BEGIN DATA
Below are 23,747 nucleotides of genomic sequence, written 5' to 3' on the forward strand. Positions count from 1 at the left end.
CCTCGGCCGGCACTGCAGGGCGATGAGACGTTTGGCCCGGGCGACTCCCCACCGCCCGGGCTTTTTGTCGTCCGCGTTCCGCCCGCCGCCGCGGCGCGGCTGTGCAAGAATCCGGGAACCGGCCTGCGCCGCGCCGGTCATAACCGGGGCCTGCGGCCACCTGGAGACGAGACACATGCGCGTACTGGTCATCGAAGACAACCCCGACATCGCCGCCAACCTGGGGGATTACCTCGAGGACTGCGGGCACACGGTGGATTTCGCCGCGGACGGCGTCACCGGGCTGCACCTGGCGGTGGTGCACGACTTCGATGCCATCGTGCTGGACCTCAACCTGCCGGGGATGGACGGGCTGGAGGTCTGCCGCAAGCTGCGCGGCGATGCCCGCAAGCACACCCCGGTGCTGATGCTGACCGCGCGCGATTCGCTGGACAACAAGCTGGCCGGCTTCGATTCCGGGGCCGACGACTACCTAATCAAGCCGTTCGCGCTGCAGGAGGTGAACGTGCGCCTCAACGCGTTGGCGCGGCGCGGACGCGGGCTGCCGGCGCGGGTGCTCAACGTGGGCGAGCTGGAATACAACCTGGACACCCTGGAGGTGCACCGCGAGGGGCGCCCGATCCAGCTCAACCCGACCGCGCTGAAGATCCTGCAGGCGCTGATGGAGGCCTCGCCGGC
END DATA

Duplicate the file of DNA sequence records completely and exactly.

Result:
Below are 23,747 nucleotides of genomic sequence, written 5' to 3' on the forward strand. Positions count from 1 at the left end.
CCTCGGCCGGCACTGCAGGGCGATGAGACGTTTGGCCCGGGCGACTCCCCACCGCCCGGGCTTTTTGTCGTCCGCGTTCCGCCCGCCGCCGCGGCGCGGCTGTGCAAGAATCCGGGAACCGGCCTGCGCCGCGCCGGTCATAACCGGGGCCTGCGGCCACCTGGAGACGAGACACATGCGCGTACTGGTCATCGAAGACAACCCCGACATCGCCGCCAACCTGGGGGATTACCTCGAGGACTGCGGGCACACGGTGGATTTCGCCGCGGACGGCGTCACCGGGCTGCACCTGGCGGTGGTGCACGACTTCGATGCCATCGTGCTGGACCTCAACCTGCCGGGGATGGACGGGCTGGAGGTCTGCCGCAAGCTGCGCGGCGATGCCCGCAAGCACACCCCGGTGCTGATGCTGACCGCGCGCGATTCGCTGGACAACAAGCTGGCCGGCTTCGATTCCGGGGCCGACGACTACCTAATCAAGCCGTTCGCGCTGCAGGAGGTGAACGTGCGCCTCAACGCGTTGGCGCGGCGCGGACGCGGGCTGCCGGCGCGGGTGCTCAACGTGGGCGAGCTGGAATACAACCTGGACACCCTGGAGGTGCACCGCGAGGGGCGCCCGATCCAGCTCAACCCGACCGCGCTGAAGATCCTGCAGGCGCTGATGGAGGCCTCGCCGGC